My daughter had that teacherly look about her.
"I think you're addicted to your iPhone," she said sternly. "You're always
checking your email. You're even checking it when you're with Wyatt at the playground."
"I am?" I was about to offer a robust defense, but stopped to ask myself a question: would Anna say such a thing for any reason other than that she had observed it to be the case? No, she would not.
I also remembered that, in fact, I do always have my phone in my hand when Wyatt and I are at the playground. Always. I'm not talking to anyone on it -- I'm not much for phone conversation. But I'm checking email or texting.
"Why do you need to check it so much?"
"Well, when people respond to an eMo I need to write a little something back. Just something short. But something."
"Okay. How many of those are there?"
"It depends on how good the eMo is, I think. A really good one, maybe fifty or sixty responses. Could be a hundred, usually not. A normal one, maybe twenty."
She pulled out her laptop and started making a calendar. "What do you need to be doing on Mondays?"
"And then there's Let Us Bless The Lord," I continued, as if she hadn't spoken. "I send out 'Let us bless the Lord!' when I've finished morning prayer, and they send back 'Thanks be to God!' whenever they've finished."
"How many of those?"
"Maybe two or three hundred on a day." Anna pursed her lips a little, so I added, "but all I have to do is delete them. I don't have to re-answer them. If they have something they want me to read they put a P.S. In their subject line."
"And what else?"
"Well, if someone wants me to come and speak somewhere, it would come to the Farm's email. And then when an engagement is close, I usually ask them to switch to my AOL account to discuss arrangements. But sometimes they forget."
"Why do these need to be answered right away?" Anna pulled up Monday on her calendar. "Because they don't. People can wait a day. You need to set a time for answering them and not do it any other time. Now, what do you need to do on Mondays?"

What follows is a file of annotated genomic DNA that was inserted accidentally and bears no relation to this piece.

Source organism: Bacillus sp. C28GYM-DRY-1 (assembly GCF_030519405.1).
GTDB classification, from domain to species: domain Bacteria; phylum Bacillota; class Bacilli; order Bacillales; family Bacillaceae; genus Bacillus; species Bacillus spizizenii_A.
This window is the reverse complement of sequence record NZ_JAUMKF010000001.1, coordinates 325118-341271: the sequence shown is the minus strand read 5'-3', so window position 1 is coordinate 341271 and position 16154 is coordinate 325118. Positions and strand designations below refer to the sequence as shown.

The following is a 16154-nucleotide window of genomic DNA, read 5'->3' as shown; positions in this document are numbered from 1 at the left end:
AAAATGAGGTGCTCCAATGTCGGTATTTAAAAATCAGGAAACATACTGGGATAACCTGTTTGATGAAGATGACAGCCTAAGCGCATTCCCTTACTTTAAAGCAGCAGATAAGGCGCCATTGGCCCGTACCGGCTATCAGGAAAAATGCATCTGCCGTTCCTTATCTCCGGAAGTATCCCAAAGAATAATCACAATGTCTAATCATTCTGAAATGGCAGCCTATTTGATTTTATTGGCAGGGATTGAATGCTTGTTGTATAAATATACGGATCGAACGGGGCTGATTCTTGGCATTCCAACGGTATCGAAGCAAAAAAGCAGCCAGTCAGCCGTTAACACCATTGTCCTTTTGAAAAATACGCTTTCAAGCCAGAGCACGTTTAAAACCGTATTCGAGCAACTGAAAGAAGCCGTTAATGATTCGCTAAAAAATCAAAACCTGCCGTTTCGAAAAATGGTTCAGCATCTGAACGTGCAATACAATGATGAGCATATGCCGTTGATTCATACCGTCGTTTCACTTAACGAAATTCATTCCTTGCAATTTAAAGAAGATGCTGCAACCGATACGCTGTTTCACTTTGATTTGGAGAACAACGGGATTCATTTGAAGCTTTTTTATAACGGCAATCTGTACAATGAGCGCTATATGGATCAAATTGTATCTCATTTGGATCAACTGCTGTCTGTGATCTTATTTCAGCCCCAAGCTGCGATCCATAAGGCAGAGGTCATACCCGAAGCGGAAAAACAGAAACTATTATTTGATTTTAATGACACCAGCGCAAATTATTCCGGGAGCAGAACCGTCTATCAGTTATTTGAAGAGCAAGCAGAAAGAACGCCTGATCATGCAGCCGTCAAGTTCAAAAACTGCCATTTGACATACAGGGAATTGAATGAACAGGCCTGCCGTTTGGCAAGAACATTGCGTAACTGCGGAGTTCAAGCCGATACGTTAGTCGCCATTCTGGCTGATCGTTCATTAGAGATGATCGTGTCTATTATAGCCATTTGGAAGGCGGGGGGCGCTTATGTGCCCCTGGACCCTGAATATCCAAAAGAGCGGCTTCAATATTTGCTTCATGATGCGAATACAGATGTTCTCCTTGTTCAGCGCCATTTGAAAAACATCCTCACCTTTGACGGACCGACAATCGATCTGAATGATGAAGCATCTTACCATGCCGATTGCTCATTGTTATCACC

Something about this whole exercise made me feel a little panicky, but I decided it was just the looming spectre of impending decrepitude and the subsequent utter loss of all my autonomy -- no big deal. I would hang in there until the panic passed. Soon we had created a weekly calendar that had me checking email twice a day and answering it in several large time slots each week, leaving me abundant time to do the things I really need to be doing, like writing. Because the truth is that I haven't written a book in several years. Just the eMos. I have been hiding from a significant piece of my vocation under an avalanche of electronic communication.
Now, I honestly believe that my multitasking multiplies my effectiveness. But then, for a long time I honestly believed professional wrestling was real, so I may not be the best witness here. The evidence seems to suggest that the opposite is true.
It is so hard to be guided by others, especially when the others are people you used to guide. Hard, even when you know they have your best interest at heart. Hard to learn that you are not, anymore, exactly who you have been, that you are not even who you think you are. A seemingly attentive grandmother with a secret iPhone life. An author dodging the risky discipline of publication. One charged with the care of souls, but driven away from fellowship by her deepening hunger for solitude.
Oh, why must who we are be so much more fluid than we thought it was? We thought we were rocks, permanently formed, and it turns out we are still so plastic, still becoming. Even now, after all this time -- we are still not finished.
Once a year, the Geranium Farm asks readers who are able to contribute to its modest expenses to consider doing so. Here is what they are: $200/month to Matt the Web Dude, who keeps the site and all the eMos moving through space, $100/month to reimburse the Internet expenses of the HodgePodge, More or Less Church and Ways of the World, and $900 each quarter to pay for my pension, in case I should ever decide to retire. The Farm also hosts an event every three years at the General Convention of the Episcopal Church, which costs some money, and once in a great while it reimburses travel if a church cannot afford to bring me on its own.
Besides this annual appeal, the Farm happily receives donations from people who come to me for spiritual direction. Spiritual direction, though not a sacrament, is a pastoral office of the church and, as such, should be offered free of charge. People do sometimes want to offer something for it, though, and that money also goes to the Farm.
If you are able to help, my colleagues and I would be most grateful. There are lots of Farmers, so it has never been necessary to ask more than once a year. No one who cannot afford to help should even consider it, but if you can, visit www.geraniumfarm.org and click on Donations, or send a check to The Geranium Farm, 387 Middlesex Avenue, Metuchen NJ 08840.